The United States House of Representatives is considering the Stop Online Piracy Act, known as SOPA. Companies including Google, Zynga, Facebook, Yahoo, AOL, and Mozilla, along with organizations like the Electronic Frontier Foundation (EFF) have been sharply critical of the law. At CloudFlare, we share these concerns but see another significant risk: that SOPA's proposed restrictions could be used to launch a new form of denial of service attack against which I'm not sure we will be able to defend.
The Status Quo
There is no denying that the Internet creates new challenges for content creators. We see this first hand. CloudFlare's users are content creators. Every day they publish unique content and are deeply concerned when that content is used without their permission. We spend significant time building technologies, such as tools to prevent content scraping bots, in order to help publishers keep their content from being stolen.
At CloudFlare we also receive requests from content owners alleging one of our users has published their content without their permission. While CloudFlare is not a hosting provider, we do sit as a network provider in front of websites in order to make them faster and shield them from attack. The Digital Millennium Copyright Act, known as the DMCA, contemplates network providers like CloudFlare and generally outlines the procedures we take to reveal the actual host of a website when we are contacted by a copyright holder with a valid complaint.
Abusing the DMCA
We've been seeing a disturbing trend recently. Increasingly, we're receiving purported DMCA requests that ask us to identify website hosts that are actually from attackers abusing the legal code. If we reveal the requested information, attacks are launched directly at those hosts, bypassing CloudFlare's protections and knocking legitimate sites offline. Initially, these requests were relatively easy to spot. When we recognized the new attack method, we changed our policies and trained our customer support team to more carefully screen DMCA requests. Increasingly, however, the requests are becoming more sophisticated and difficult to detect.
Imagine the challenge for someone on CloudFlare's support team. If someone writes to us alleging that they are a photographer who took a picture that appears on a website, or a designer who drew a logo, or an author who wrote some text, how can that claim be verified? I'm an attorney and member of the bar. I teach a course on intellectual property and technology law at the John Marshall Law School. I serve on the Board of the Center for Information Technology and Privacy Law. I've reviewed many of these requests and, even with my training in the subject, I have no idea how to effectively and efficiently tell the difference between valid and invalid complaints.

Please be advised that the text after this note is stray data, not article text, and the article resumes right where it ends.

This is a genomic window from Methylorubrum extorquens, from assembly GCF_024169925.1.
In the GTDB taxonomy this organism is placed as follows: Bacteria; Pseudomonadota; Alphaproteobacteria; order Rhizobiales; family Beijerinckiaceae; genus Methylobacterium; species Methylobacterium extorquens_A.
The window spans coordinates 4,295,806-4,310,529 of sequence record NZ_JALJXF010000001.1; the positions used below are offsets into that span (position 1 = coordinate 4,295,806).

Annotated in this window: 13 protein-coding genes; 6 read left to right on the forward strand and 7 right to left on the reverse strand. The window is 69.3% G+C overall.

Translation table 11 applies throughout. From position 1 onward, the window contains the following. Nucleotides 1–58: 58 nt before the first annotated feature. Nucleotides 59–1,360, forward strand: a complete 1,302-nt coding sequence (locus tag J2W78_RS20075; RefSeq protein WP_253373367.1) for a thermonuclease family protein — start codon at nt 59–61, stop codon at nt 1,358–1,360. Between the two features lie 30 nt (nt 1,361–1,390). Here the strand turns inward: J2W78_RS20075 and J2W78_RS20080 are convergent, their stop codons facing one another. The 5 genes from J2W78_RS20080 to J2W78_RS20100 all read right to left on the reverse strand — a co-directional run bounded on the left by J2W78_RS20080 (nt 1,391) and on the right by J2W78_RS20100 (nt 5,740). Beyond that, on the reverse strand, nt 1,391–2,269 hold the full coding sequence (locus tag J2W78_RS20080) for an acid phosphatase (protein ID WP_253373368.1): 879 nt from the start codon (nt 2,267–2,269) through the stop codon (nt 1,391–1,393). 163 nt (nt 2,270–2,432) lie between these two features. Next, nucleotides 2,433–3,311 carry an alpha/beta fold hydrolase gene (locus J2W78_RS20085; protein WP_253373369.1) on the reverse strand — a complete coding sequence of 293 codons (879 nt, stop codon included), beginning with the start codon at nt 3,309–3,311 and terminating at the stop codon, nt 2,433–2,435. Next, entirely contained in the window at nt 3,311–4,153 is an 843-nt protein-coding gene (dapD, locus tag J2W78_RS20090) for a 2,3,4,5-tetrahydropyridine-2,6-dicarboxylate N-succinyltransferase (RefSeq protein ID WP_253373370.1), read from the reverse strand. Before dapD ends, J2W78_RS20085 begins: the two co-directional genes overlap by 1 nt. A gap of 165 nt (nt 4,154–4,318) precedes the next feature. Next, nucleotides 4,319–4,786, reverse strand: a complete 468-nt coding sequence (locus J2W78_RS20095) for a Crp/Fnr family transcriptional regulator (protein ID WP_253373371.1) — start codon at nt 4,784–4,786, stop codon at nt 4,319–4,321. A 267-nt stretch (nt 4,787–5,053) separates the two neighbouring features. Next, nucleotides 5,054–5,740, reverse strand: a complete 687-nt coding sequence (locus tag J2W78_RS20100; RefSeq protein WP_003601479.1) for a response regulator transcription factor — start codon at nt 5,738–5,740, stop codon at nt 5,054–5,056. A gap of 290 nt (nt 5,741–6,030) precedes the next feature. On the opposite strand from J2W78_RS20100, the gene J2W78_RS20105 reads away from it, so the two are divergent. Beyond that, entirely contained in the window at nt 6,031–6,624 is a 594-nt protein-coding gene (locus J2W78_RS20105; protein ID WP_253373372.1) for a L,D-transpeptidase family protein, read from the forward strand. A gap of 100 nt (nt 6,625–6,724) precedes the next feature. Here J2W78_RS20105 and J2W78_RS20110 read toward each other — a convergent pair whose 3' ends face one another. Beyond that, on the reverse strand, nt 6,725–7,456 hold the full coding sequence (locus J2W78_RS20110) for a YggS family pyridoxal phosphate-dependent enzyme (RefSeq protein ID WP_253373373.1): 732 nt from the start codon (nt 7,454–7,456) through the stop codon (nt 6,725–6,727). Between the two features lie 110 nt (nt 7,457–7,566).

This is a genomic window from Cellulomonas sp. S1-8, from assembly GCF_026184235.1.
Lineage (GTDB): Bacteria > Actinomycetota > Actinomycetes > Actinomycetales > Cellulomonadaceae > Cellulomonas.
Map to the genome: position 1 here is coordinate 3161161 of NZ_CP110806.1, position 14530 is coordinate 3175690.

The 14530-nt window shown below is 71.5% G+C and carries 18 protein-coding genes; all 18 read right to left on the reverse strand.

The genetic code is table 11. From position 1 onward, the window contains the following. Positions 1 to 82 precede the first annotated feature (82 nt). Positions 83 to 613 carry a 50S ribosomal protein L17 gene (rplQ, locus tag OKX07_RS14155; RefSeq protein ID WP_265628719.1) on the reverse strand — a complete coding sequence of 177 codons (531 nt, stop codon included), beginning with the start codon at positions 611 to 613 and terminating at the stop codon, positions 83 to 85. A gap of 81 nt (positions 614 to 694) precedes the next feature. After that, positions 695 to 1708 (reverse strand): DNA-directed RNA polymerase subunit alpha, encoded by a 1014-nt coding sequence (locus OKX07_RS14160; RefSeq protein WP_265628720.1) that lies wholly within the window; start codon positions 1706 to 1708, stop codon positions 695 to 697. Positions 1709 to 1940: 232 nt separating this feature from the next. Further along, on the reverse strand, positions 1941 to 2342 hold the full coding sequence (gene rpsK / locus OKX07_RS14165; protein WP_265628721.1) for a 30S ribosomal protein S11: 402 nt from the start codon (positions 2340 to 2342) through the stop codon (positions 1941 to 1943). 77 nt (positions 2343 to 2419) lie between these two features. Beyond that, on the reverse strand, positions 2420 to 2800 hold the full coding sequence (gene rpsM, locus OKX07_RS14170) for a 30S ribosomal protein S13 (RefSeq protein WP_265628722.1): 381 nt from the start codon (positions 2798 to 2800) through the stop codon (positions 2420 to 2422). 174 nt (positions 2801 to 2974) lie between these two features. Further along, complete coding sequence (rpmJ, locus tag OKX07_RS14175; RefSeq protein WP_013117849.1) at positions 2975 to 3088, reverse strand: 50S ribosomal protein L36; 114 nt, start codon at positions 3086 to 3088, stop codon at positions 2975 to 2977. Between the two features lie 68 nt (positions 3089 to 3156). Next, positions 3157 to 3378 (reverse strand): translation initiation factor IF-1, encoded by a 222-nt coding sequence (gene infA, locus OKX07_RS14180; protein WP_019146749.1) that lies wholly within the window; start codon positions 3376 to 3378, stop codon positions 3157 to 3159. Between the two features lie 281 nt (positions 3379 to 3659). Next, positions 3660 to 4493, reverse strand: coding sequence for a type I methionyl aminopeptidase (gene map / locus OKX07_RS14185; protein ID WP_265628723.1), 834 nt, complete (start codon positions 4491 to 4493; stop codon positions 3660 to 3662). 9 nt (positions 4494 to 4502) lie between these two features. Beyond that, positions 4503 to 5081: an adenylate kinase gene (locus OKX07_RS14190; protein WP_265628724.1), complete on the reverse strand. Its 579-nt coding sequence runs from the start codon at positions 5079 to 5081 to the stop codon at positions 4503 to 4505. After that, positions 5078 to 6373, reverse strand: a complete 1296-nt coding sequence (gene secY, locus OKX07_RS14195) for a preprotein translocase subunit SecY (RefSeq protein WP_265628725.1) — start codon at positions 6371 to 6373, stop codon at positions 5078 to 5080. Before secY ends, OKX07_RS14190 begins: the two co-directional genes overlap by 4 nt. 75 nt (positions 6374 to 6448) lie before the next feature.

In an Internet without bad guys, the consequences of revealing a host's information is relatively minimal. Unfortunately, the Internet is full of bad guys. There has been a steady rise in attacks, increasingly affecting legitimate small businesses and ecommerce sites. These attacks have been part of why more than 100,000 websites have sought shelter behind CloudFlare in just the last 12 months. We offer great technical protections to shield sites from attack, but I'm concerned some of our efforts could be undermined by new laws like SOPA.
SOPA: Enabling a Purely Legal DDoS
CloudFlare's policy under the DMCA is to reveal information about the origin host when we receive a valid copyright complaint. If we make a mistake and reveal the origin host to a bad guy, then the bad guy still needs the technical acumen to launch a DDoS attack. What's concerning to me about SOPA is it could remove the technical requirement and effectively streamline DDoS attacks.
SOPA, as it is currently written, requires network service providers like CloudFlare to stop resolving DNS for sites that are alleged copyright violators. The allegation merely needs to include some reasonable evidence. In other words, a carefully crafted letter, or forged subpoena, could be all it takes for a future attacker to knock a site offline. No botnet needed, just a passable mastery of legalese.
While it is important to acknowledge the need for copyright protections online and to provide systems to protect content creators, new laws designed to uphold those protections need to be carefully crafted so as to not create substantial new security risks. Writing bad computer code has always provided a vector for attacks. I'm increasingly concerned that writing bad legal code, like SOPA, will provide a similar vector.
If you're in the US, follow this link to the EFF's site. From there, it takes less than a minute to send a message to your legislators to tell them SOPA is a bad idea.